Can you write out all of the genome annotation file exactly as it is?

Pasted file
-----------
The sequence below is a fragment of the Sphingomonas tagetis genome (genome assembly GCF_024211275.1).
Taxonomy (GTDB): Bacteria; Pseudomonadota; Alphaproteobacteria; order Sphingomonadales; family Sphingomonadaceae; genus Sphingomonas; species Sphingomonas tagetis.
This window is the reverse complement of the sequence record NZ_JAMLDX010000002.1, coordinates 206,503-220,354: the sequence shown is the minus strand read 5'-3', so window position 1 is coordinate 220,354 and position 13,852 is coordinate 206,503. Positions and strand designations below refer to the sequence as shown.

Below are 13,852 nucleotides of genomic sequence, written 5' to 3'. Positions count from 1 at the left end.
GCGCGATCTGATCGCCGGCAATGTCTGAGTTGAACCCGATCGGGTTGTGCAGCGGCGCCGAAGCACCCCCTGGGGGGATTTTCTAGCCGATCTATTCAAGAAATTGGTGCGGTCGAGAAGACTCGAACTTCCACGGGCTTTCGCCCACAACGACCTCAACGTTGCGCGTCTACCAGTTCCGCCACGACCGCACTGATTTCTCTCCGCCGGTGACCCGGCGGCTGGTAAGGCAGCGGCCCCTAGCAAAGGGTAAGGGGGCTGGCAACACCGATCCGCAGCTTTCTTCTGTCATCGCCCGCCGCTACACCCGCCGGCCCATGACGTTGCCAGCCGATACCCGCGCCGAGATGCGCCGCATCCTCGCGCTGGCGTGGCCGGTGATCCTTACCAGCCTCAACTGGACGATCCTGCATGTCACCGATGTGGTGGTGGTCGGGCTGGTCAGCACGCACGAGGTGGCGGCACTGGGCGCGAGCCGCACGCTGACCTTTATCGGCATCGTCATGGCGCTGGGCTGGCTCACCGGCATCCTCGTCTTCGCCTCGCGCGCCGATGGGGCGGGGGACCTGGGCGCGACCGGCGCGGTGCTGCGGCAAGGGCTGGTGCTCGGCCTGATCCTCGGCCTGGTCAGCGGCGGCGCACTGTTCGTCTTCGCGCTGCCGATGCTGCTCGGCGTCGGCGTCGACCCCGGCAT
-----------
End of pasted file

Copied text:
The sequence below is a fragment of the Sphingomonas tagetis genome (genome assembly GCF_024211275.1).
Taxonomy (GTDB): Bacteria; Pseudomonadota; Alphaproteobacteria; order Sphingomonadales; family Sphingomonadaceae; genus Sphingomonas; species Sphingomonas tagetis.
This window is the reverse complement of the sequence record NZ_JAMLDX010000002.1, coordinates 206,503-220,354: the sequence shown is the minus strand read 5'-3', so window position 1 is coordinate 220,354 and position 13,852 is coordinate 206,503. Positions and strand designations below refer to the sequence as shown.

Below are 13,852 nucleotides of genomic sequence, written 5' to 3'. Positions count from 1 at the left end.
GCGCGATCTGATCGCCGGCAATGTCTGAGTTGAACCCGATCGGGTTGTGCAGCGGCGCCGAAGCACCCCCTGGGGGGATTTTCTAGCCGATCTATTCAAGAAATTGGTGCGGTCGAGAAGACTCGAACTTCCACGGGCTTTCGCCCACAACGACCTCAACGTTGCGCGTCTACCAGTTCCGCCACGACCGCACTGATTTCTCTCCGCCGGTGACCCGGCGGCTGGTAAGGCAGCGGCCCCTAGCAAAGGGTAAGGGGGCTGGCAACACCGATCCGCAGCTTTCTTCTGTCATCGCCCGCCGCTACACCCGCCGGCCCATGACGTTGCCAGCCGATACCCGCGCCGAGATGCGCCGCATCCTCGCGCTGGCGTGGCCGGTGATCCTTACCAGCCTCAACTGGACGATCCTGCATGTCACCGATGTGGTGGTGGTCGGGCTGGTCAGCACGCACGAGGTGGCGGCACTGGGCGCGAGCCGCACGCTGACCTTTATCGGCATCGTCATGGCGCTGGGCTGGCTCACCGGCATCCTCGTCTTCGCCTCGCGCGCCGATGGGGCGGGGGACCTGGGCGCGACCGGCGCGGTGCTGCGGCAAGGGCTGGTGCTCGGCCTGATCCTCGGCCTGGTCAGCGGCGGCGCACTGTTCGTCTTCGCGCTGCCGATGCTGCTCGGCGTCGGCGTCGACCCCGGCAT